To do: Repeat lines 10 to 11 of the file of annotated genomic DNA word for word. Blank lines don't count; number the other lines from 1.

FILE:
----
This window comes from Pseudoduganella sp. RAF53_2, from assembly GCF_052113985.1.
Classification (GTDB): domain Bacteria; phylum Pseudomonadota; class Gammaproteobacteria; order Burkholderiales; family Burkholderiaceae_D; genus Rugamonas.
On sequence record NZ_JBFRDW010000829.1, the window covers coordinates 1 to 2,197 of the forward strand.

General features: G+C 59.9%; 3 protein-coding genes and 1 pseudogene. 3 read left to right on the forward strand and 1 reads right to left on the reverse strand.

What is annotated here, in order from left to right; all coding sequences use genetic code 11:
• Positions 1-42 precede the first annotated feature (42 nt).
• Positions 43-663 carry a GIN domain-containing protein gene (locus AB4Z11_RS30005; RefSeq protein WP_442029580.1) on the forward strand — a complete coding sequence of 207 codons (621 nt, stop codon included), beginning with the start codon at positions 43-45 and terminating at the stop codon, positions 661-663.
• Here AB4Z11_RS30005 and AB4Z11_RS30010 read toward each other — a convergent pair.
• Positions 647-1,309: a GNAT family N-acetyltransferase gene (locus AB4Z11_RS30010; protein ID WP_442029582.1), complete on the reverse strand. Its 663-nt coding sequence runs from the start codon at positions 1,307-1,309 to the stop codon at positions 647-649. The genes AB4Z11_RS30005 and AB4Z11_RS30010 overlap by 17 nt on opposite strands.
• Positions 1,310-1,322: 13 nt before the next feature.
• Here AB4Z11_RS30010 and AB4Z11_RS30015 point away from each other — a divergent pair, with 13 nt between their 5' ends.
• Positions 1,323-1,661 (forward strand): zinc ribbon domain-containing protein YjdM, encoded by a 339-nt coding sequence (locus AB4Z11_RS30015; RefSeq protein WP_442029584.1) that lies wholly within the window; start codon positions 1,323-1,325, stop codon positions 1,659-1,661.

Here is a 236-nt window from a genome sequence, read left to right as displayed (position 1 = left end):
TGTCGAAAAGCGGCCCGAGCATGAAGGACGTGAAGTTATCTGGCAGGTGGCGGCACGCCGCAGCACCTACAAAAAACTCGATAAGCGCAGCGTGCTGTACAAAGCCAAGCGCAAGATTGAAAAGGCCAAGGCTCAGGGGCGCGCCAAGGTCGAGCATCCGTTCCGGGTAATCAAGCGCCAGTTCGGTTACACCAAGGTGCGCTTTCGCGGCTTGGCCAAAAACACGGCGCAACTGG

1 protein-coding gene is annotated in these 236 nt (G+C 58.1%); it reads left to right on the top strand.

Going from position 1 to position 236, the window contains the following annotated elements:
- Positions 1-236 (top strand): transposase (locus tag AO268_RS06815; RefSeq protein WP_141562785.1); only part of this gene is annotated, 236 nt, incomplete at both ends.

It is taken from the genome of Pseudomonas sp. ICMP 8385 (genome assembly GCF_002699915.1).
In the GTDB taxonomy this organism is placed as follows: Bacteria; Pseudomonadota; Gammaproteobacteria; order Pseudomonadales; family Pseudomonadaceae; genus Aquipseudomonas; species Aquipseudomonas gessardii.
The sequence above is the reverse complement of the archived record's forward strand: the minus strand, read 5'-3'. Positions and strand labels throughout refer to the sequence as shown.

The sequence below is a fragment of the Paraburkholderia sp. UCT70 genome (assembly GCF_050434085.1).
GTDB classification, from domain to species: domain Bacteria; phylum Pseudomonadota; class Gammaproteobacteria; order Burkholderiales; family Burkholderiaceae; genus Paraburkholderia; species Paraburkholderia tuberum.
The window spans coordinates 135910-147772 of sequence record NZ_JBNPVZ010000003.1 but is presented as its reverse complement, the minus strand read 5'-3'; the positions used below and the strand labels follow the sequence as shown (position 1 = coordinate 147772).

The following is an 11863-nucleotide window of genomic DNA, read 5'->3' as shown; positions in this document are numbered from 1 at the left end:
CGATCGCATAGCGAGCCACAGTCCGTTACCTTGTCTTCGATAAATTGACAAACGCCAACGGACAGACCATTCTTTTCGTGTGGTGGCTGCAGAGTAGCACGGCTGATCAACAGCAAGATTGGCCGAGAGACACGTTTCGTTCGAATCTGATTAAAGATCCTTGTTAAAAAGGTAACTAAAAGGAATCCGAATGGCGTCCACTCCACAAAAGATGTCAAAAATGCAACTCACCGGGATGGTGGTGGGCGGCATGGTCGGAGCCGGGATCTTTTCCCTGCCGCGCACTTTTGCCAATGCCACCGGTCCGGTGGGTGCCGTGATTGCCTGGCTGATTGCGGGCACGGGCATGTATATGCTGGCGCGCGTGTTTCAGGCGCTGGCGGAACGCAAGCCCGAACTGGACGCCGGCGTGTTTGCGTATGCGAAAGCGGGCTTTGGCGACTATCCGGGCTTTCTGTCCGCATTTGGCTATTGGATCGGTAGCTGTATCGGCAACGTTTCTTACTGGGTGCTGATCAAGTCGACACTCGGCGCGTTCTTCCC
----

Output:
• Positions 1,310-1,322: 13 nt before the next feature.
• Here AB4Z11_RS30010 and AB4Z11_RS30015 point away from each other — a divergent pair, with 13 nt between their 5' ends.